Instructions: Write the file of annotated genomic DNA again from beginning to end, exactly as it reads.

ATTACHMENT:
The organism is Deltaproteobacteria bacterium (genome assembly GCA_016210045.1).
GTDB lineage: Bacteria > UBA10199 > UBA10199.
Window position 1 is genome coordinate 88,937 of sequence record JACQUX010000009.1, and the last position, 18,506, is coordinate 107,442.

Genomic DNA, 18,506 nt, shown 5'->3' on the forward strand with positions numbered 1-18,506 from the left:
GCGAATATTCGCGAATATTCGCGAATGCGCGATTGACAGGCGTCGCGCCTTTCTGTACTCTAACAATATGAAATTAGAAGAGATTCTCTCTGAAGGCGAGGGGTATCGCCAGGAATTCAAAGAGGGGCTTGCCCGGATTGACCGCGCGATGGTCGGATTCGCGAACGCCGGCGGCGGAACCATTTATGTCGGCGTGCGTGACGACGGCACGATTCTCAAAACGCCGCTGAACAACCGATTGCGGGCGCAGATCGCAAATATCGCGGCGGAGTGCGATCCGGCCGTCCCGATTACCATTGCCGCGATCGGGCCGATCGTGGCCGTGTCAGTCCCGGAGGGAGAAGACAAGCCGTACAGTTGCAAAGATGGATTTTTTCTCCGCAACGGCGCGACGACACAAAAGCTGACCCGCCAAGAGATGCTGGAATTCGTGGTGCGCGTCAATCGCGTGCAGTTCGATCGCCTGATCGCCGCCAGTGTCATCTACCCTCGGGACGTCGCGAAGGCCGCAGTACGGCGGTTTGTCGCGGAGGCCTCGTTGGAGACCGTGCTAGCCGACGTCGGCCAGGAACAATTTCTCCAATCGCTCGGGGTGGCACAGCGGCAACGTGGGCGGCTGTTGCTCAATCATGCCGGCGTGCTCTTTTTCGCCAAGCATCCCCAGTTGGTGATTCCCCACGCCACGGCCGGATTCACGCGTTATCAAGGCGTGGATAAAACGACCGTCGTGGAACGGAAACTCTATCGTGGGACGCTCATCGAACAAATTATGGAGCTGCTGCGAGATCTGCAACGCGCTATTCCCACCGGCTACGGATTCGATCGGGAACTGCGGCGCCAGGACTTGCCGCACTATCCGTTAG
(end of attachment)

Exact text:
The organism is Deltaproteobacteria bacterium (genome assembly GCA_016210045.1).
GTDB lineage: Bacteria > UBA10199 > UBA10199.
Window position 1 is genome coordinate 88,937 of sequence record JACQUX010000009.1, and the last position, 18,506, is coordinate 107,442.

Genomic DNA, 18,506 nt, shown 5'->3' on the forward strand with positions numbered 1-18,506 from the left:
GCGAATATTCGCGAATATTCGCGAATGCGCGATTGACAGGCGTCGCGCCTTTCTGTACTCTAACAATATGAAATTAGAAGAGATTCTCTCTGAAGGCGAGGGGTATCGCCAGGAATTCAAAGAGGGGCTTGCCCGGATTGACCGCGCGATGGTCGGATTCGCGAACGCCGGCGGCGGAACCATTTATGTCGGCGTGCGTGACGACGGCACGATTCTCAAAACGCCGCTGAACAACCGATTGCGGGCGCAGATCGCAAATATCGCGGCGGAGTGCGATCCGGCCGTCCCGATTACCATTGCCGCGATCGGGCCGATCGTGGCCGTGTCAGTCCCGGAGGGAGAAGACAAGCCGTACAGTTGCAAAGATGGATTTTTTCTCCGCAACGGCGCGACGACACAAAAGCTGACCCGCCAAGAGATGCTGGAATTCGTGGTGCGCGTCAATCGCGTGCAGTTCGATCGCCTGATCGCCGCCAGTGTCATCTACCCTCGGGACGTCGCGAAGGCCGCAGTACGGCGGTTTGTCGCGGAGGCCTCGTTGGAGACCGTGCTAGCCGACGTCGGCCAGGAACAATTTCTCCAATCGCTCGGGGTGGCACAGCGGCAACGTGGGCGGCTGTTGCTCAATCATGCCGGCGTGCTCTTTTTCGCCAAGCATCCCCAGTTGGTGATTCCCCACGCCACGGCCGGATTCACGCGTTATCAAGGCGTGGATAAAACGACCGTCGTGGAACGGAAACTCTATCGTGGGACGCTCATCGAACAAATTATGGAGCTGCTGCGAGATCTGCAACGCGCTATTCCCACCGGCTACGGATTCGATCGGGAACTGCGGCGCCAGGACTTGCCGCACTATCCGTTAG